The Supreme Court’s late-June announcement that it would not review the U.S. Court of Appeals Second Circuit decision in Madden v. Midland Funding means that, for the time being, online lenders will have to manage state-by-state usury caps. The Solicitor General advised the Court against taking up the case, not because he agreed with the Second Circuit decision— he didn’t—but because Madden was seen as “a poor vehicle for resolution” of an important question.
But the decision hasn’t torpedoed marketplace lenders.
Issues behind Madden
At issue is whether the National Bank Act (NBA), which preempts state usury laws, continues to apply after a national bank has sold debt to another party—in this case, a non-bank entity.
The matter arose after FIA Card Services sold uncollected debt to Midland Funding, which sent a letter to a New York debtor (Saliha Madden) seeking payment and informing her that the annual interest rate was 27%.
Madden sued, claiming a violation of New York’s usury law that caps interest rates at 25%—and lost. The court that heard her case ruled that “because FIA is a national bank entitled to exemption from state usury laws, [Midland Funding] is entitled to the same if they are FIA’s assignees.”
But on appeal the Second Circuit reversed that decision on the grounds that Midland Funding is not a national bank and therefore cannot claim preemption under the Act.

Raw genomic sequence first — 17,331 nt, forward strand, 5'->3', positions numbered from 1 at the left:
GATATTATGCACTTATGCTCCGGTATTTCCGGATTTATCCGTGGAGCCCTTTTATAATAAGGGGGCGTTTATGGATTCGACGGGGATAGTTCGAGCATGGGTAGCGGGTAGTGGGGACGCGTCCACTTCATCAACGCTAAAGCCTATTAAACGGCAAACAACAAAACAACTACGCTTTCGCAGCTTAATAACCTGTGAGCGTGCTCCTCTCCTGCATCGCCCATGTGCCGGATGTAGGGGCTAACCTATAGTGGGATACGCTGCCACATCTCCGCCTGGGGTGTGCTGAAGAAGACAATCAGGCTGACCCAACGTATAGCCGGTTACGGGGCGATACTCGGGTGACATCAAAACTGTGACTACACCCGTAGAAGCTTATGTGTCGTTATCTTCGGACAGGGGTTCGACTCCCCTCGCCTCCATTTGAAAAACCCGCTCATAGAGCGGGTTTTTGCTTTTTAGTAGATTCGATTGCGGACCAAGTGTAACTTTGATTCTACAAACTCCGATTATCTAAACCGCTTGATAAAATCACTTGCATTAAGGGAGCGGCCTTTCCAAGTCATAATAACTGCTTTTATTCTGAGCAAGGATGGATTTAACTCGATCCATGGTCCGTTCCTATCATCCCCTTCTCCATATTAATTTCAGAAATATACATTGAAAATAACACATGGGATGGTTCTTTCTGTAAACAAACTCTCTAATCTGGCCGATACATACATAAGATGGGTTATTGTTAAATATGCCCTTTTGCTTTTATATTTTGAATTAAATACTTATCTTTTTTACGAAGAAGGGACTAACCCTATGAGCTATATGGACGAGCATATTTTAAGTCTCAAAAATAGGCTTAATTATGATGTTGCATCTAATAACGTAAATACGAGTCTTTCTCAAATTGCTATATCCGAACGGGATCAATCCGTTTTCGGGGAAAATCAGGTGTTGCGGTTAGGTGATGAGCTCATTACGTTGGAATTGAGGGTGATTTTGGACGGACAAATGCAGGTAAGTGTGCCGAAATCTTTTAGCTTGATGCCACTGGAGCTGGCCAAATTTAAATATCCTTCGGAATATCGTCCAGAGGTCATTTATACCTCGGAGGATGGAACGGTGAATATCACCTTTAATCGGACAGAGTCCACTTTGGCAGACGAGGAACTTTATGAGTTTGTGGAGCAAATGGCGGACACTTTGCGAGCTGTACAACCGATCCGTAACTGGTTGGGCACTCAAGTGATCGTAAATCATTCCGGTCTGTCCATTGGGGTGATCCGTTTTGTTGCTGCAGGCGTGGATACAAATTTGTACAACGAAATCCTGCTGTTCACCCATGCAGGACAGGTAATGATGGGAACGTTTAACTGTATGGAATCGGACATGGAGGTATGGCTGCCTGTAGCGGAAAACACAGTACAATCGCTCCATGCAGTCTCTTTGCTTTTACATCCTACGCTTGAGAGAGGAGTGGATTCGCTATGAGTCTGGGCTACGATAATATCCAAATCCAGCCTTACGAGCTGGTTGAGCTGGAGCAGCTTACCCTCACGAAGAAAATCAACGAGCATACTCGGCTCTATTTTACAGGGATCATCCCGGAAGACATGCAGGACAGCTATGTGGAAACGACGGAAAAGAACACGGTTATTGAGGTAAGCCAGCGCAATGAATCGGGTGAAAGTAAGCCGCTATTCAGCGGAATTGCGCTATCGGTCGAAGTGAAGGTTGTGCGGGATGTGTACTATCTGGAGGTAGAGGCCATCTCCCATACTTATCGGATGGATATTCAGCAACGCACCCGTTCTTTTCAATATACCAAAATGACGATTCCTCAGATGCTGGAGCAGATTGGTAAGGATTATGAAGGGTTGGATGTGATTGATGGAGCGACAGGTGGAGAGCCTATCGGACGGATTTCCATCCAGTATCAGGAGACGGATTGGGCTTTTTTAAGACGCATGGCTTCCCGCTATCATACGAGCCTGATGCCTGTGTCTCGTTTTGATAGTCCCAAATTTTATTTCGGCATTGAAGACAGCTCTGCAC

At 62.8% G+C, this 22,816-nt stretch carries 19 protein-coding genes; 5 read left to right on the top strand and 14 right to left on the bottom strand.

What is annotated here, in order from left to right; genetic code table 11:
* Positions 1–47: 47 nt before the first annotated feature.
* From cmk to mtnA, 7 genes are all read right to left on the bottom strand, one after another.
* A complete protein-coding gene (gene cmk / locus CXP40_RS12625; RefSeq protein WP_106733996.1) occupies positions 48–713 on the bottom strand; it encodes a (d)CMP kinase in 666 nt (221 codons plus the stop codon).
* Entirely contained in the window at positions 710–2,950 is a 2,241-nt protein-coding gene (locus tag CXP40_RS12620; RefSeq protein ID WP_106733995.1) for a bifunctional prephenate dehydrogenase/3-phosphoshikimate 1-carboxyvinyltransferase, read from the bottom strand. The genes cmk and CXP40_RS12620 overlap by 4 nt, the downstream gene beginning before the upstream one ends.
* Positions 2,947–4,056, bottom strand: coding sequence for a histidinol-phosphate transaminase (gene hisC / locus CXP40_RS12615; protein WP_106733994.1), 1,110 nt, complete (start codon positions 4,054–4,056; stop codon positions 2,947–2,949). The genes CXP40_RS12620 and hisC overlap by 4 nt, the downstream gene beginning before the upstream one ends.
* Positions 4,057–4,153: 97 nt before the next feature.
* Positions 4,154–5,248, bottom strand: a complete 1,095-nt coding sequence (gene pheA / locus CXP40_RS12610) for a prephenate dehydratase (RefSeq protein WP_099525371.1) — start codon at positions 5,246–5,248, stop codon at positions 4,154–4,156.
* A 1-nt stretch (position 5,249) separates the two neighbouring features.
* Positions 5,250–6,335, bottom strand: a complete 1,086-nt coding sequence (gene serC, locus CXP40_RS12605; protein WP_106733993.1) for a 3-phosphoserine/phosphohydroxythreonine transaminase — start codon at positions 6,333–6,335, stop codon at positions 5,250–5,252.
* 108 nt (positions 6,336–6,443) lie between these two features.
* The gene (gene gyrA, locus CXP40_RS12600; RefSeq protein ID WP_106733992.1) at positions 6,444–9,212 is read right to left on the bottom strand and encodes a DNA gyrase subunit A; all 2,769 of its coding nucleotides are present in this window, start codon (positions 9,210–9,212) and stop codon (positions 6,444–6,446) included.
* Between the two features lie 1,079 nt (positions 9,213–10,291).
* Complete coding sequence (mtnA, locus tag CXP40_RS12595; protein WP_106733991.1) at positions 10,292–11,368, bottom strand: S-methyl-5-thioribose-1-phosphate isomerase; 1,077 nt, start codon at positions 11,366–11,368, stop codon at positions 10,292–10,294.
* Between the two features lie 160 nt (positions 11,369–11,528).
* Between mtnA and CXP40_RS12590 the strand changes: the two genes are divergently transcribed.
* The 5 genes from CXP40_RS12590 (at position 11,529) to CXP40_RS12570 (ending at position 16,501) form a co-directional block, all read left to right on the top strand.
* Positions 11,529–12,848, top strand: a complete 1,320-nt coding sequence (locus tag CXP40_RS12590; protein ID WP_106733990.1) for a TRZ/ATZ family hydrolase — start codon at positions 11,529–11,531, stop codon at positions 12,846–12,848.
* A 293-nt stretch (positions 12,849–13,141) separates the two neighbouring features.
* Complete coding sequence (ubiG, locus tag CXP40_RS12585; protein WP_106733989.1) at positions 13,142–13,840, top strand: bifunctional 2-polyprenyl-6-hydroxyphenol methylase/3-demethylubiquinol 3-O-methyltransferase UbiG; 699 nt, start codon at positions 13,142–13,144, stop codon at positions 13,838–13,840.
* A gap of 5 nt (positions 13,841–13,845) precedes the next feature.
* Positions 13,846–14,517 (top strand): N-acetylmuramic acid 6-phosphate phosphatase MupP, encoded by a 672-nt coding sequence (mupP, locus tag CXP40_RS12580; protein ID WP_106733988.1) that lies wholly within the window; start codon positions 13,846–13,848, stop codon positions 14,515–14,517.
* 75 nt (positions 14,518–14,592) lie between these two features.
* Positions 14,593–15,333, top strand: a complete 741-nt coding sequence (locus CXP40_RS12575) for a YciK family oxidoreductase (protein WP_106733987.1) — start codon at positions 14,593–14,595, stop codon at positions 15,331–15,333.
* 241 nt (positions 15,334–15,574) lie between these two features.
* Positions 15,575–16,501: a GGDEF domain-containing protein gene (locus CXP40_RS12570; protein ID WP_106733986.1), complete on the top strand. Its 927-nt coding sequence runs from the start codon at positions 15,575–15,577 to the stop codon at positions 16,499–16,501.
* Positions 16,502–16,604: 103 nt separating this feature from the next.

At present, the Second Circuit’s decision is binding only in New York, Connecticut, and Vermont. But absent a future ruling from the Supreme Court, online lenders theoretically could face having to comply with every state’s usury laws.
Fight or fright?
Yet not all marketplace lenders are particularly concerned about this potential regulatory nightmare.
The CEO of one online lending company, speaking on condition of anonymity, says he is confident after reading the Solicitor General’s opinion that the Second Circuit decision was so horribly decided that it eventually will be overturned—and in the meantime, it’s no big deal. [Read the Second Circuit’s opinion]
“The Second Circuit decision applies only to three states and only to cases where the interest rate exceeds the state’s usury cap,” the executive says.
“So what do you do if you’re a lender selling loans to non-banks at this time in those three states?” the executive continued. “One: Don’t make loans above the usury rate. Two: Restructure your arrangement with the originating bank to address the criteria that the decision laid out; Three: Opt to restructure.”
However, the executive concedes that if Madden v. Midland Funding isn’t ultimately overturned, the situation will be much more difficult because “then it becomes a nationwide, permanent problem.”
Cause for optimism for marketplace lenders
The Solicitor General’s opinion gives good reasons for online lenders to be optimistic; it outlines clearly what the Solicitor General considers the fallacy of the Second Circuit’s decision: